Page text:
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What’s a great client experience really worth in the wealth management business?  Quite a lot, according to my firm’s new study on the subject.

Wealth management firms are engaged in a dangerous “race to the bottom” as they lower fees and default to competing on price, in the apparent absence of any other meaningful differentiators.

But might client experience be the key to avoiding this death spiral of commoditization?  That was the question my firm, Watermark Consulting, sought to answer with its Wealth Management Customer Experience ROI Study.

What Is the Client Experience?

First, when evaluating the impact of client experience in wealth management, it’s important to understand that the “experience” is shaped by many interaction points (beginning even before someone is a client). Yes, fees and performance matter. However, so too does everything from the accessibility and professionalism of the advisor, to the quality and readability of the firm’s investment reports and information resources.

Every live, digital and print touchpoint helps shape client impressions to some degree. Or, to put it another way — excellence in the client experience isn’t just about investment returns.

How the Study Was Conducted

Using this holistic definition, the goal of our study was to illustrate the overarching influence of client experience on the success of wealth management providers.

To accomplish this, we looked at the cumulative total stock returns for two model portfolios of publicly traded wealth management firms: one consisting of client experience “Leaders” and the other with client experience “Laggards.”

(Firms were separated into these groupings using J.D. Power & Associates’ annual Full-Service Investor Satisfaction ratings, which are based on a broad assessment of client experience quality, consistent with the definition above.)

The Results

Ten years of investor satisfaction rankings and stock returns were included in the analysis. The results were quite compelling, as vividly illustrated by the graphic below, which shows the cumulative returns for the Client Experience (CX) Leader and Laggard portfolios.

Wealth and Asset Management Client Experience ROI Analysis Wealth and Asset Management Client Experience ROI Analysis

On average, wealth management firms with highly rated client experiences far outperformed those with low ratings. Over the decade analyzed, CX Leader firms delivered an aggregate total return that was over four times greater than that of the CX Laggard firms — an astounding 110-point performance differential.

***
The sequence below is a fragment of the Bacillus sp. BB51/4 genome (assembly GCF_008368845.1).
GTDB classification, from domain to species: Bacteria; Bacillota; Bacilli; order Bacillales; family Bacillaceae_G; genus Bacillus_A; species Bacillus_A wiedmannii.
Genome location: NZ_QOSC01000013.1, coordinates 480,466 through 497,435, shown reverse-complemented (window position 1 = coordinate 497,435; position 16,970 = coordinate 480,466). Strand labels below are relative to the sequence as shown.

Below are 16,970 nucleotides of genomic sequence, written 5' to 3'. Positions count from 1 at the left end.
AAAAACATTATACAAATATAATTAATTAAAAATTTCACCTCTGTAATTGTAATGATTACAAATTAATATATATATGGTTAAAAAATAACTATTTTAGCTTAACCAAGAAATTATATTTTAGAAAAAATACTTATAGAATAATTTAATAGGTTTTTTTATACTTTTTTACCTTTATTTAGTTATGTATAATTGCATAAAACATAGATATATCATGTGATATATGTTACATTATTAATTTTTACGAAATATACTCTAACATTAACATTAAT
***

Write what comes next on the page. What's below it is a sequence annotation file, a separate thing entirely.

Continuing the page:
While there are obviously many factors that influence a company’s stock price, the results of this study indicate that, over the long term, a great client experience helps build business value while a poor client experience erodes it. (Notably, that’s a takeaway with relevance to any wealth management firm, whether public or private.)

Implications for Wealth Management Firms

If, as this study suggests, there is competitive advantage to be gained by delivering a superior client experience, then the next question is:  How does one accomplish that?

While there are many “knobs and levers” that must be manipulated in order to stage a great client experience, our study highlighted a number of best practices for wealth managers, a few of which are summarized below:

 

  • Focus on client loyalty, not just client retention.

 

Wealth management firms often rely on client or asset retention to gauge the quality of their client experience. While retention is a valuable metric, it can be a misleading indicator of client perception. (After all, a retained client may not necessarily be a loyal client.) Internal metrics such as client/asset retention should be supplemented with externally focused, Voice-of-the-Client insights (e.g., client surveys, in-depth interviews, client experience assessments).

 

  • Demonstrate genuine advocacy for clients.

 

Advocacy is a powerful driver of loyalty. Wealth managers should show clients that they’re advocating for them — in tangible ways, not just through marketing copy. That means engaging clients proactively (during good times and bad), communicating with transparency (no hiding behind opaque disclosures), and embracing a fiduciary standard (the quintessential expression of a client-first business philosophy).

 

  • Obsess over emotions, not just earnings.

 

The best client experiences are those that strike an emotional chord, be it by accentuating positive feelings (e.g., celebrating clients’ planning milestones) or mitigating negative ones (e.g., addressing clients’ sources of anxiety). Clients might not remember the exact rate of return a financial advisor achieved, but they’ll surely remember how that advisor made them feel — confident or confused, assured or anxious, informed or ignorant. When it comes to building client loyalty, it’s those emotional responses that make all the difference.

Wealth management firms are at risk of becoming marginalized in an environment where more and more people view the industry’s offerings as commodities.

One of the best ways for firms to avoid that outcome is by delivering an exceptional end-to-end client experience — one that is devoid of common frustrations, one that inspires confidence, one that cultivates trust.

That’s the kind of client experience rewarded by both Main Street and Wall Street.


Jon PicoultJon Picoult is a keynote speaker as well as founder of Watermark Consulting, a customer experience advisory firm that helps companies impress customers and inspire employees.  He’s worked with the CEOs and executive teams of some of the world’s top brands. Contact Jon at www.watermarkconsult.net, or follow him on Twitter @JonPicoult.